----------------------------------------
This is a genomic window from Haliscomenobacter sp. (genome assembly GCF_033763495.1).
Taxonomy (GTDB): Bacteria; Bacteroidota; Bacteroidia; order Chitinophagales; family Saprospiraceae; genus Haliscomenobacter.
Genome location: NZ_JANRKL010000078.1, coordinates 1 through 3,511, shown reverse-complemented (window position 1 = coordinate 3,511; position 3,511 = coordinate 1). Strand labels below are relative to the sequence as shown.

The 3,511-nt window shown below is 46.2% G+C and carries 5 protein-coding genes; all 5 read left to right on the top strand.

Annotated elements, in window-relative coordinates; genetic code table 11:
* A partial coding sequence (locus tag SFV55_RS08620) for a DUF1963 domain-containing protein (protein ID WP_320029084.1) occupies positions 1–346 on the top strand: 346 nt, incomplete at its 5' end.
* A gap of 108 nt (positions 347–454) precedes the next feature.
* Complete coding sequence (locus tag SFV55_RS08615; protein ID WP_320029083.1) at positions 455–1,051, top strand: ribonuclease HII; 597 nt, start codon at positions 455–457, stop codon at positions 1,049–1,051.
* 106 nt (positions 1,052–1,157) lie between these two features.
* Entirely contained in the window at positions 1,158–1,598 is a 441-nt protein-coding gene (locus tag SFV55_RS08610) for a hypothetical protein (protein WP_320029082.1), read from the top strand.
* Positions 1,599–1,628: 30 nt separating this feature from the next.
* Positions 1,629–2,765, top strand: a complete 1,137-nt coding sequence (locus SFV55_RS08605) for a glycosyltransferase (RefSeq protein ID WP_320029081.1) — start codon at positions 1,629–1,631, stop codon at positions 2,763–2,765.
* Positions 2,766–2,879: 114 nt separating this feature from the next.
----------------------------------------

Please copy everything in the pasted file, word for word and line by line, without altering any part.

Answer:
This is a genomic window from Haliscomenobacter sp. (genome assembly GCF_033763495.1).
Taxonomy (GTDB): Bacteria; Bacteroidota; Bacteroidia; order Chitinophagales; family Saprospiraceae; genus Haliscomenobacter.
Genome location: NZ_JANRKL010000078.1, coordinates 1 through 3,511, shown reverse-complemented (window position 1 = coordinate 3,511; position 3,511 = coordinate 1). Strand labels below are relative to the sequence as shown.

The 3,511-nt window shown below is 46.2% G+C and carries 5 protein-coding genes; all 5 read left to right on the top strand.

Annotated elements, in window-relative coordinates; genetic code table 11:
* A partial coding sequence (locus tag SFV55_RS08620) for a DUF1963 domain-containing protein (protein ID WP_320029084.1) occupies positions 1–346 on the top strand: 346 nt, incomplete at its 5' end.
* A gap of 108 nt (positions 347–454) precedes the next feature.
* Complete coding sequence (locus tag SFV55_RS08615; protein ID WP_320029083.1) at positions 455–1,051, top strand: ribonuclease HII; 597 nt, start codon at positions 455–457, stop codon at positions 1,049–1,051.
* 106 nt (positions 1,052–1,157) lie between these two features.
* Entirely contained in the window at positions 1,158–1,598 is a 441-nt protein-coding gene (locus tag SFV55_RS08610) for a hypothetical protein (protein WP_320029082.1), read from the top strand.
* Positions 1,599–1,628: 30 nt separating this feature from the next.
* Positions 1,629–2,765, top strand: a complete 1,137-nt coding sequence (locus SFV55_RS08605) for a glycosyltransferase (RefSeq protein ID WP_320029081.1) — start codon at positions 1,629–1,631, stop codon at positions 2,763–2,765.
* Positions 2,766–2,879: 114 nt separating this feature from the next.